Is it possible to excise or band a tumor?

FK1975

In the Brooder
May 18, 2017
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Hoping someone may have experience with this. One of my hens developed a golf-ball sized tumor on the back of her head that we only noticed when she started molting (in other words, I don't know how long it's been there or how long it took to grow that big).

For 2+ months, it didn't bother her at all, and didn't seem to get any bigger. She's the alpha hen in the pack, and it never affected her position, either. Then, in the last couple days, she's gone downhill fast. Her comb and wattles are almost yellow, and she's disoriented/wobbly on her feet, which makes me think the tumor is cutting off blood flow to her head.

I am planning to cull her, but thought I'd ask here if anyone has tried to remove such a tumor? I was thinking of banding it, but with the blood flow issue, that makes me think it might be worse...
 

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Wyorp Rock

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I wouldn't put her through banding which is initially painful as the tissue reacts to having the blood supply cut off, and some can continue to show pain after the first 24-48 hours. I would just cull unfortunately.

If she is suddenly going down hill fast, the tumor may have metastasized and has spread throughout her body. She is suffering and should be euthanized.


@FK1975 I'm sorry about your hen. I agree with both @oldhenlikesdogs and @DobieLover As sad as it is, since Maggie is declining and suffering, then it would be a kindness to let her go.
 

FK1975

In the Brooder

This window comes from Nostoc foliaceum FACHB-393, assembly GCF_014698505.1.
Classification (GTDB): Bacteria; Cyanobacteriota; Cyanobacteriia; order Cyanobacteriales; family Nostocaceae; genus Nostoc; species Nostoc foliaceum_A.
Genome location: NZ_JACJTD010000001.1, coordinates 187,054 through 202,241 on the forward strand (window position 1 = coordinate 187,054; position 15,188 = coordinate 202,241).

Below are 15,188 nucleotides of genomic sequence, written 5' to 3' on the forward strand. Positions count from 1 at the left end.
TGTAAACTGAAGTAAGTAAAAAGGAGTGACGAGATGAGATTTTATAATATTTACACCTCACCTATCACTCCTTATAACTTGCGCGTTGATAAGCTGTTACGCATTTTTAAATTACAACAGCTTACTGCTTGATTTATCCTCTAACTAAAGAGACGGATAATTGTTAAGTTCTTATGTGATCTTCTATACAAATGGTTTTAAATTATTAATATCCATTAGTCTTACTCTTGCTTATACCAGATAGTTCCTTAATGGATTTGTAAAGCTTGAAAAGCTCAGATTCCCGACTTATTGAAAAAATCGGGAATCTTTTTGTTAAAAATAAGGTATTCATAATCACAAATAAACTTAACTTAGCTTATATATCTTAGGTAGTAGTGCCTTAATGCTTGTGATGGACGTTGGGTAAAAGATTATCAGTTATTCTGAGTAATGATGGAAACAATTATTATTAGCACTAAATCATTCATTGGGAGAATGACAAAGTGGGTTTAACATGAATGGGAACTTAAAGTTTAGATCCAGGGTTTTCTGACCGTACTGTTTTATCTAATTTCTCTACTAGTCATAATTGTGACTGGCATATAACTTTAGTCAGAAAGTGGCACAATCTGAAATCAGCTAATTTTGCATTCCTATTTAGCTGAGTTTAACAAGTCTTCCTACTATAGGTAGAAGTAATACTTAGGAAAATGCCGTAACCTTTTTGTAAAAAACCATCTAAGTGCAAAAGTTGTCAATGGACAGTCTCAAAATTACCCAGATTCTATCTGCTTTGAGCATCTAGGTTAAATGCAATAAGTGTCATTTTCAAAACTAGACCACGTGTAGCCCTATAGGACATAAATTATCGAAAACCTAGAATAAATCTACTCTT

May 18, 2017
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19
I've just spent the last 45 minutes examining her. The top half of the tumor has shrunk and calcified; the bottom half is still fleshy and bleeds profusely when lanced. I'd say the mass is 30% smaller than it was 2 weeks ago, and doesn't "swing" when she moves.

She is feisty and spirited as ever, just... wobbly. Her eyesight isn't affected. She's eating and drinking (her crop was full when I picked her up), and is sunning in her favorite spot. It does seem clear that she has not been able to preen very well, so I may bring her in for a warm soak.

I'm going to give her another couple of days under close supervision. If it seems like she is suffering, I'll cull and perform a necropsy.
 
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oldhenlikesdogs

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If you believe she can handle the process than give it a try. Worse scenario is you cull her sooner rather than later. Only you know for sure. I do know when we use bands on our goats for castration there is generally 8-48 hours of some intensive screaming, and general complaints. Some handle it better than others.
 

Eggcessive

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It looks like a cancerous tumor, and even if it was banded, it has already spread, although I am not a vet. I agree with the others to keep her comfortable until she needs to be put out of her misery. Certain viruses, such as Mareks and lymphoid leukosis, cause cancers in chickens. It would be good to get some tissue examined with a necropsy by your state poultry lab, just to rule out those two diseases, since they can affect other chickens. Sorry about your hen.
 

FK1975

In the Brooder
May 18, 2017
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It looks like a cancerous tumor, and even if it was banded, it has already spread, although I am not a vet.

I think you're right - I've been doing a lot of reading today, and I think it's a squamous cell carcinoma. The plus side is that this type of cancer only tends to metastasize locally, not systemically, so if I can kill the blood supply to the tumor, she might live a while longer comfortably. I just don't want her to suffer during the banding process.
 

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